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      The distorted spiral galaxy at center, the Penguin, and the compact elliptical at left, the Egg, are locked in an active embrace. This near- and mid-infrared image combines data from NASA’s James Webb Space Telescope’s NIRCam (Near-Infrared Camera) and MIRI (Mid-Infrared Instrument), and marks the telescope’s second year of science. Webb’s view shows that their interaction is marked by a glow of scattered stars represented in blue. Known jointly as Arp 142, the galaxies made their first pass by one another between 25 and 75 million years ago, causing “fireworks,” or new star formation, in the Penguin. The galaxies are approximately the same mass, which is why one hasn’t consumed the other.NASA, ESA, CSA, STScI To celebrate the second science anniversary of NASA’s James Webb Space Telescope, the team has released a near- and mid-infrared image on July 12, 2024, of two interacting galaxies: The Penguin and the Egg.
      Webb specializes in capturing infrared light – which is beyond what our own eyes can see – allowing us to view and study these two galaxies, collectively known as Arp 142. Their ongoing interaction was set in motion between 25 and 75 million years ago, when the Penguin (individually cataloged as NGC 2936) and the Egg (NGC 2937) completed their first pass. They will go on to shimmy and sway, completing several additional loops before merging into a single galaxy hundreds of millions of years from now.
      Learn more about the Penguin and the Egg.
      Image Credit: NASA, ESA, CSA, STScI
      Text Credit: NASA Webb Mission Team
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    • By European Space Agency
      Video: 00:14:53 In the second episode of this docu series, we take a closer look into what it took to build ESA’s Young Professional Satellite (YPSat). YPSat’s mission objectives are to capture the key moments of Ariane 6’s inaugural flight and take in-orbit pictures of Earth and space. To achieve this, the satellite requires the multiple sub-systems to work in harmony and adhere to a pre-defined mission sequence.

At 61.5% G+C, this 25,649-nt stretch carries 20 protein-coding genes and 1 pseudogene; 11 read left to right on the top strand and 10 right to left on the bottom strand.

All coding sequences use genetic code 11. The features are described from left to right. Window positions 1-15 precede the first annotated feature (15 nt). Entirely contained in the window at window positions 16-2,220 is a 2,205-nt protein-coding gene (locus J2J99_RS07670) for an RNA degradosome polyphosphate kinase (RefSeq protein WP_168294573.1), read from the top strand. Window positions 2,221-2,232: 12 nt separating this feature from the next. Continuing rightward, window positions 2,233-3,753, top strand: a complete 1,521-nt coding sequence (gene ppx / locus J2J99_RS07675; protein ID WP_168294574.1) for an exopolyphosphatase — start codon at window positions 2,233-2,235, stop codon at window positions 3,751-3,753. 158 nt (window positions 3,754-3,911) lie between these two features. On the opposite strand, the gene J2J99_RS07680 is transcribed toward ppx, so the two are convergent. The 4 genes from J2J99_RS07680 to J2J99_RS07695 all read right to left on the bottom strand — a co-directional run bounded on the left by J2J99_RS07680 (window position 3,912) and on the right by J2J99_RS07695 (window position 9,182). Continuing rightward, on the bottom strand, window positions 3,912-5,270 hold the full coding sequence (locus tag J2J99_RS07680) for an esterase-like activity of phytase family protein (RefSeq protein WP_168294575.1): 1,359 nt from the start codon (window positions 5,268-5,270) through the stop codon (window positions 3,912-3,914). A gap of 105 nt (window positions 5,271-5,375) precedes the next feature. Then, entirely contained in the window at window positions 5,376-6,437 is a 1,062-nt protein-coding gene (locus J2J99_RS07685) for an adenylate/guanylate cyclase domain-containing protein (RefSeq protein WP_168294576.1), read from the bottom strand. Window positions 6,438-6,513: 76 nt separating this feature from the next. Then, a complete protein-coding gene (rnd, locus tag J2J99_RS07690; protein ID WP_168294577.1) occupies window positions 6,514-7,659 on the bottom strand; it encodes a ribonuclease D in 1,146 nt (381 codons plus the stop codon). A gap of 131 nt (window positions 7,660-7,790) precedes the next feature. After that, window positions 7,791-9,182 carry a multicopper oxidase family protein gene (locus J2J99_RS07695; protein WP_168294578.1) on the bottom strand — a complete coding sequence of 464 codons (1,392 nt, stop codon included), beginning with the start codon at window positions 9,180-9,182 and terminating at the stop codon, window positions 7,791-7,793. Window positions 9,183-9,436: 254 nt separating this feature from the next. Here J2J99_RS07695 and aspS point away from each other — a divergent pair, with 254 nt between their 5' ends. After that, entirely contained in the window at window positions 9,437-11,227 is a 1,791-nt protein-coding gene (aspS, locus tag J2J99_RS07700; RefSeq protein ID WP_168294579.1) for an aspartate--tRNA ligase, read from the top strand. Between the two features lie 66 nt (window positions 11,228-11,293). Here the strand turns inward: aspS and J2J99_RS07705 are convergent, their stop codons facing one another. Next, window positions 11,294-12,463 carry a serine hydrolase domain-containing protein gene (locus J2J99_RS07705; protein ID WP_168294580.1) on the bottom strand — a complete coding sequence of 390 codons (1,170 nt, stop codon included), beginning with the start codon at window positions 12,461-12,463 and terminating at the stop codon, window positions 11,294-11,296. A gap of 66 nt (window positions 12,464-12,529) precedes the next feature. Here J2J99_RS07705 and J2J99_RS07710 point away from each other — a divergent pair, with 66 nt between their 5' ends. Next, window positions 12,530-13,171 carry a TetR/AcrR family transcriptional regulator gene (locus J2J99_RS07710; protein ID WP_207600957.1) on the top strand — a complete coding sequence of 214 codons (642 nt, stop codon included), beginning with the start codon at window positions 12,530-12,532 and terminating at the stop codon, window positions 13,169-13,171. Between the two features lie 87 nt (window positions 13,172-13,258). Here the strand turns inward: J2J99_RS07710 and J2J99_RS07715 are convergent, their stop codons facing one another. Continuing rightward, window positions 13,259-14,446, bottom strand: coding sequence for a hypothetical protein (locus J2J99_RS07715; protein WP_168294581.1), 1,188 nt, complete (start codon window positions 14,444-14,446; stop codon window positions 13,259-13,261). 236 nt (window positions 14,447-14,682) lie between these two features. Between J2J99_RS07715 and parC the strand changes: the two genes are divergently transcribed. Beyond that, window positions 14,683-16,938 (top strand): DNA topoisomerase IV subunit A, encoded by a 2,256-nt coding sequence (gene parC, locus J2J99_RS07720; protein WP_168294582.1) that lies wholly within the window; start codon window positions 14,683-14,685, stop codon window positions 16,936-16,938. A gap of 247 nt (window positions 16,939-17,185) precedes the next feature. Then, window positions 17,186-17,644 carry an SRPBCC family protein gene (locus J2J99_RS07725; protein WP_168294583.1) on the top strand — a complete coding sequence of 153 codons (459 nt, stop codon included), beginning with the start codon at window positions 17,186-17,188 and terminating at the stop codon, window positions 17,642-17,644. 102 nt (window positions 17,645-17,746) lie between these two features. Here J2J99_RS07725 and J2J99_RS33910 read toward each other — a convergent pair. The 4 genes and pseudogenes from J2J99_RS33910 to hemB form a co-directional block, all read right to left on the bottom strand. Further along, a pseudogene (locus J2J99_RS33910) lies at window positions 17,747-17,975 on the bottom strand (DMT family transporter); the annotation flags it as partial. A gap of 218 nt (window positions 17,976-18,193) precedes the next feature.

This episode zooms in four of the sub-systems: the Wake-Up System (WUS), Battery, On-Board Computer (OBC) and Telecommunications.
      Running at ultra low power, the WUS circuit board was designed, tested and manufactured specifically for YPSat. Created to meet Arianespace’s requirement to be operational on the launchpad for 45 days, its function is to wake up the satellite during the launch to record the fairing separation.
      Once the WUS detects the launch, it will signal to the battery to turn on the rest of the satellite. The battery has the challenge to maintain enough charge to power the remainder of the components.
      The On-Board Computer (OBC) then takes the lead to orchestrate the rest of the mission. The OBC acts as the brain of the satellites; it sends commands to all the other sub-systems, including sending the commands to record the videos and pictures.
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      Directed and produced by Chilled Winston: https://chilledwinston.com/ and Emma de Cocker
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      Music from Epidemic Sound
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